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What causes melanoma?

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Melanoma is not caused by a mutation in the melanocyte, but seems to arise from a malfunction of the DNA repair process. Melanopsin-expressing melanocytes have a selective advantage in the DNA damage response against ultraviolet irradiation, and in this way melanoma develops.

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What are common treatments for melanoma?

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As the prevalence of early detection for the most common cancers increases, more treatments (and even innovative approaches) targeting specific disease pathways (e.g., biological therapies) will be necessary for cancer patients to obtain more effective treatment.

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How many people get melanoma a year in the United States?

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More than 4 in 10,000 US adults are diagnosed with melanoma each year. Many are diagnosed prior to 80 years of age, when they are at the highest risk of melanoma development. In the United States, early skin examination as part of melanoma screening programmes is important, particularly in individuals of Ashkenazi Jewish background.

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What is melanoma?

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Melanoma is a type of skin cancer that contains malignant-appearing melanocytes of the skin. It typically appears on sun-exposed skin surfaces and on the areas of moles that have developed. It accounts for approximately 75% of all skin cancer cases.\n

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How quickly does melanoma spread?

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Different tumour types, differing metastatic patterns, and differing immune status all seem to influence the rate of metastasis of different types of cancer. In many people with cancer, the spread of cancer is a gradual process, particularly for cancers of the skin. For most people, metastasis does not happen instantly. The spread of melanoma in some people is different from what most experts presume: the melanoma is found in the lymph nodes before it begins to spread, and not, for example, to the lungs, as many melanoma experts suppose. One thing is for sure - metastasis is a gradual and irreversible process.

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Does recombinant interferon alfa-2b improve quality of life for those with melanoma?

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There were no clinically significant differences in QoL scores between the placebo and experimental arms in the short term for this large phase II trial of interferon alfa-2b in melanoma patients. Patients' perception of their QoLs improved regardless of treatment, suggesting that treatment of melanoma with interferon alfa-2b does not adversely affect QoL as measured at short intervals. Further investigation is needed into potential adverse effects of interferon alfa-2b on QoL, as well as the role of interferon alfa-2b in non-melanoma cancers.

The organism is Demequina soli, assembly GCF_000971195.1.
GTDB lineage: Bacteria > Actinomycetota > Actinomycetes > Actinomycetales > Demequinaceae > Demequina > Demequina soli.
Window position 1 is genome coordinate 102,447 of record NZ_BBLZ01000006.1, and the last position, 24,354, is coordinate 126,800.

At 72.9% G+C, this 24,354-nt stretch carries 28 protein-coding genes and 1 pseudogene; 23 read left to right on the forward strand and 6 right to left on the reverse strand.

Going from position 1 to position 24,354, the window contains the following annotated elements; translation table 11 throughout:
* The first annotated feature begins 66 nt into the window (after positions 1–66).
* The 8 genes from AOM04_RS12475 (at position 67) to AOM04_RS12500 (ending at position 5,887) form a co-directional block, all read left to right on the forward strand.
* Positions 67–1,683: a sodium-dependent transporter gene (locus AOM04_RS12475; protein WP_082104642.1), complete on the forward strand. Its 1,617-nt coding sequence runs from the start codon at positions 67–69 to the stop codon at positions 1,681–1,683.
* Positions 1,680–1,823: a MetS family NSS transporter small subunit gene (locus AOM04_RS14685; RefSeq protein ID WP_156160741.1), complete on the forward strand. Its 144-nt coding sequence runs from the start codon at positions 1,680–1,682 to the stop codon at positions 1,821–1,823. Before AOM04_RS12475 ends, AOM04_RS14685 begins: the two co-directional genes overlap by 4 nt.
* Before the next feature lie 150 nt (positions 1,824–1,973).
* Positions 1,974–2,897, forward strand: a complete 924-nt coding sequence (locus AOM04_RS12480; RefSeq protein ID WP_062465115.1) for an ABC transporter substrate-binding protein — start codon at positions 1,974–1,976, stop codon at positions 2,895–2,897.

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What does recombinant interferon alfa-2b usually treat?

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In routine clinical practice, IFN alfa-2b appears to be the most frequently used treatment for all genotypes and histology of patients diagnosed with metastatic melanoma.

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How does recombinant interferon alfa-2b work?

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The mechanism by which rhIFN-alpha-2b suppresses the growth of MCF-7 [breast cancer](https://www.withpower.com/clinical-trials/breast-cancer) cells in vitro and in nude mice is not by triggering antibody production against IFN-alpha, but by a direct action on cancer cells. This result suggests that the anti-tumor activity of rhIFN-alpha-2b is associated with the activation and maturation of innate immune system cells and subsequent release of IFN-alpha and IFN-gamma, leading to tumor cell destruction.

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Is recombinant interferon alfa-2b safe for people?

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There were no significant side effects in patients treated with a total of 1.6 (N=29) or 2.4 (N=7) million units weekly for 4 to 12 months. There appear to be differences in side effects between men and women, older people and younger people. There are also differences in side effects depending on people's baseline condition.

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What are the chances of developing melanoma?

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It appears that there is a genetically determined likelihood of contracting the diagnosis. But it is not a simple yes or no. Those who had dermatologists in their families are likely to develop skin cancer. There are also those who live in climates where skin cancers are more common, and those who have personal or family history of skin cancer. There are also those without any family history who developed melanoma. It seems that skin cancer is a family trait that can't be passed on from one generation to another. The reason why it appears to be a genetically determined trait, rather than a simple lifestyle-related one, is only speculative...